For wine connoisseurs, Italy, which boasts more than 350 indigenous grape varieties, is truly a place of dreams. The country is the largest global producer of wine, and it’s also home to some of the world’s oldest wine-producing regions. Wine grapes are grown in every region throughout the country, and varieties range from Sangiovese to Trebbiano.
Greeks introduced wine production to Italy. While the process likely began in Sicily around 800 BC, it wasn’t until the second century BC that wine-making truly began to flourish and large plantations spread throughout the country. As the cultivation of new vines became popularized in other parts of Europe, Italy quickly became an import hub for provincial wines.
In the 1960s, Italy finally introduced an official wine classification system, which helped differentiate wines by quality and point of origin. Today, the wines of Italy are treasured worldwide. Italy accounts for approximately 20 percent of global wine production.
Primarily composed of Sangiovese grapes grown in Tuscany’s Chianti region, Chianti wines are dry, medium-bodied reds that are popular worldwide.
Produced from Dolcetto grapes grown in the Piedmont region, Dolcetto wines are dry reds with a characteristically bitter finish. They’re often loaded with tart, fruity flavors.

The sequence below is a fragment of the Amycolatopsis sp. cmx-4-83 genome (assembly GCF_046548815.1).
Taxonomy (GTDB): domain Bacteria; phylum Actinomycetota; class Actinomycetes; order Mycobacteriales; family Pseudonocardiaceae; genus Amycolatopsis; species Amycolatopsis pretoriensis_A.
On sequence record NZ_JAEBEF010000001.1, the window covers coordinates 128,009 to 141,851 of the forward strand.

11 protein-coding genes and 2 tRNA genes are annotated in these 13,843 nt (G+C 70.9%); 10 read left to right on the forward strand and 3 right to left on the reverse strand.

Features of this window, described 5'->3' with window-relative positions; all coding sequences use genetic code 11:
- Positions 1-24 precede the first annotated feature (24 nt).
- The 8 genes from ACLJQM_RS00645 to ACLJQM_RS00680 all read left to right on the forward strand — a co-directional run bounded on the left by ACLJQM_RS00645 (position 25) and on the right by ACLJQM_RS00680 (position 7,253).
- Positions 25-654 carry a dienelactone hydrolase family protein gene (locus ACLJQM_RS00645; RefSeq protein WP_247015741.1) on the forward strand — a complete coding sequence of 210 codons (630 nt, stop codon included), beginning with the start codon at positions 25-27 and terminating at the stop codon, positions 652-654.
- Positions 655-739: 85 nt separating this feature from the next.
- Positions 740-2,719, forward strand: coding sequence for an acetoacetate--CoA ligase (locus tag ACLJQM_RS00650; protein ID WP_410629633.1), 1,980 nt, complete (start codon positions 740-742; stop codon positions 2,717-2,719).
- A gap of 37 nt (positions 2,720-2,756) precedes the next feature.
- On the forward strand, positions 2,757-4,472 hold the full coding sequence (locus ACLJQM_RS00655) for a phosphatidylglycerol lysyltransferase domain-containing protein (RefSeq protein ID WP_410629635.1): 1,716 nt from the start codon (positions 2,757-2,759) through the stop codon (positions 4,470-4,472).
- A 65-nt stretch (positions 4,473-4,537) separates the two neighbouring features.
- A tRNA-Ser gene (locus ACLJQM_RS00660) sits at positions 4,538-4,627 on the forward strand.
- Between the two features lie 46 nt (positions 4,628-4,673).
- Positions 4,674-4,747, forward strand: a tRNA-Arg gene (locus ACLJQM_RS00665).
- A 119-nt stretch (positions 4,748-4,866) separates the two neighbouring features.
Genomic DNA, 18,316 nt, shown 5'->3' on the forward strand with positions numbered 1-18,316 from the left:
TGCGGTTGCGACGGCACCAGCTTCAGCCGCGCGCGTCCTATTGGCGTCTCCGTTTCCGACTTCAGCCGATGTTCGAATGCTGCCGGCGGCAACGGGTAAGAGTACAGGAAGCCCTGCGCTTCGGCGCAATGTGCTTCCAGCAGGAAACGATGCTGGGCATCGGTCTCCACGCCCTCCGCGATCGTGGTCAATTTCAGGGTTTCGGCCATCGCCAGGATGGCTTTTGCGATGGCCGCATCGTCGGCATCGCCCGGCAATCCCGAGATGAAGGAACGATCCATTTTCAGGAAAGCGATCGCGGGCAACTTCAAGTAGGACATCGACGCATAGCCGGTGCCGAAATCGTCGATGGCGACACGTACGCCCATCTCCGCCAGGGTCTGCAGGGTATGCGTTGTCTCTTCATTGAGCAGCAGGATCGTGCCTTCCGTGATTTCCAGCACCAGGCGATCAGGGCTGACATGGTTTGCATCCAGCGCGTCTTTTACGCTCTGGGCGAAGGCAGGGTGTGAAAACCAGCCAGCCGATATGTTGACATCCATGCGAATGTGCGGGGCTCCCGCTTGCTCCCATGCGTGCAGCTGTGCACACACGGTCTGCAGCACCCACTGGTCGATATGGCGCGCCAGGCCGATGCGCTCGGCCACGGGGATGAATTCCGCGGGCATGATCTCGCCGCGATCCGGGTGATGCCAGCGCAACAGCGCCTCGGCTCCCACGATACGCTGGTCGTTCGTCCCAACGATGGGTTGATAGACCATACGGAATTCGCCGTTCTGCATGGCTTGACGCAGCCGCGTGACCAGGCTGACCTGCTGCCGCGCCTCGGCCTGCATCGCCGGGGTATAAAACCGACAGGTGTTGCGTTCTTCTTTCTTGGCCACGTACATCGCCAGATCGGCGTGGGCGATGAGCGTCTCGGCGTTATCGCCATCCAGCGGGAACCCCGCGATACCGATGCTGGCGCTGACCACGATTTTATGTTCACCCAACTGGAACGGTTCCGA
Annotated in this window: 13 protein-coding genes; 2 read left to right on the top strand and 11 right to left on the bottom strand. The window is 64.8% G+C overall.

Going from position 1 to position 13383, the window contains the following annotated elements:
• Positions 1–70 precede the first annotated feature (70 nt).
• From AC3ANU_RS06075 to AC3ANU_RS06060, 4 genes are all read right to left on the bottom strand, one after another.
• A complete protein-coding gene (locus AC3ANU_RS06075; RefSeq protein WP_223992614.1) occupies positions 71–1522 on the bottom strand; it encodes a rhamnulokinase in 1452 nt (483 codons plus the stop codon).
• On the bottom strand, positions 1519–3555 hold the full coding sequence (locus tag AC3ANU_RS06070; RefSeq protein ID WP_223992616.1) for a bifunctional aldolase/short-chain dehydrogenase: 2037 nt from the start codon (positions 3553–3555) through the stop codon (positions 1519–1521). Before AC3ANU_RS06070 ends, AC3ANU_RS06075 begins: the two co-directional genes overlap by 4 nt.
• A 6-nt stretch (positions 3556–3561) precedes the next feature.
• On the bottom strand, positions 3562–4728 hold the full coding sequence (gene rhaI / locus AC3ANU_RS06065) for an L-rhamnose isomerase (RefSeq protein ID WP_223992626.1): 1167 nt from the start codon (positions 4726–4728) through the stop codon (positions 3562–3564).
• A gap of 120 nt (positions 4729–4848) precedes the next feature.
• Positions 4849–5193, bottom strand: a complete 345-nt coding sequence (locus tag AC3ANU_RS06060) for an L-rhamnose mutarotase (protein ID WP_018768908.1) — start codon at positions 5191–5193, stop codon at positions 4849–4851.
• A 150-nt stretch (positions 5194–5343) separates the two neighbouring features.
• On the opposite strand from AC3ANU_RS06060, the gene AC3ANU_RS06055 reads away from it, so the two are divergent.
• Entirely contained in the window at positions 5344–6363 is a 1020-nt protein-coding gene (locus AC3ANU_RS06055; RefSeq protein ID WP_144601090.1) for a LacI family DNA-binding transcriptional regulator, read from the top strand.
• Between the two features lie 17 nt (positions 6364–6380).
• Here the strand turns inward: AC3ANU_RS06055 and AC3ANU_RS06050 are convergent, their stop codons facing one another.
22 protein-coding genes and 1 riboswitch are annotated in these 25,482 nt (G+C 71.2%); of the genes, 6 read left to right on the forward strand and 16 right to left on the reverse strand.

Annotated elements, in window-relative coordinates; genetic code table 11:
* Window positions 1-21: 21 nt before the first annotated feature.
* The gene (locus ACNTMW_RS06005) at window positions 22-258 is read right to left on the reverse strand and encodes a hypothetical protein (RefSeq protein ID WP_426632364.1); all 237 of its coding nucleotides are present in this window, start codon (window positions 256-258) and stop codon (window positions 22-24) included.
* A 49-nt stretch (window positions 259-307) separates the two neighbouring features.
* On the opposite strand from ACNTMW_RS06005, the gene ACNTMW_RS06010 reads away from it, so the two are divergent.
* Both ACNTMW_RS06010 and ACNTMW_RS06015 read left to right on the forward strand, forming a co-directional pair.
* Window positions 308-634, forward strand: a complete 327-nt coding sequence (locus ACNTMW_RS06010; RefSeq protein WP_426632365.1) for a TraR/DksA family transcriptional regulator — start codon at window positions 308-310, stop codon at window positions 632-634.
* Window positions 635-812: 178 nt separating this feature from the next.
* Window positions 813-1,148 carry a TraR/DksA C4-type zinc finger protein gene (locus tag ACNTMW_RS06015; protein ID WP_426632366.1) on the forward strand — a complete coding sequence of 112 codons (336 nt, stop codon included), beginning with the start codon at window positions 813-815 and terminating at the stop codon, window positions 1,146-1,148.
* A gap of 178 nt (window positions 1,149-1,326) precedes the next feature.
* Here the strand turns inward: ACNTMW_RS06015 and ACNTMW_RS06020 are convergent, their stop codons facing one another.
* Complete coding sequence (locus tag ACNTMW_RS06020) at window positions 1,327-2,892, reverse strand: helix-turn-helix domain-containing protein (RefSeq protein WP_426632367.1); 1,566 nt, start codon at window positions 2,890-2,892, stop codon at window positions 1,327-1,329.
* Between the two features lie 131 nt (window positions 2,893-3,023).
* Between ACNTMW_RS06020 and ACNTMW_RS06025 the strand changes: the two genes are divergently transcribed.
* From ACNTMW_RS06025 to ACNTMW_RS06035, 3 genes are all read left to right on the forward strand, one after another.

Commonly known as Zinfandel, this deep red wine is primarily grown in the Apulia region and is generally high in both alcohol and tannins, which often results in a slight bitterness.
Made from the Nebbiolo grape, Barolos are commonly found in Piedmont and are one of the country’s most famous red varietals.
Primarily grown in the Lombardy region and made from a mutation of Pinot Noir grapes, Pinot Grigios vary in taste, but they tend to be crisp, fruity and light.
Often called the “little brother” of Barolo, Barbera is another Piedmont-produced wine. It’s often available at a more affordable price point than Barolo.
Lambruscos are fizzy red wines from the Emilia-Romagna region. They contain floral and fruity flavors.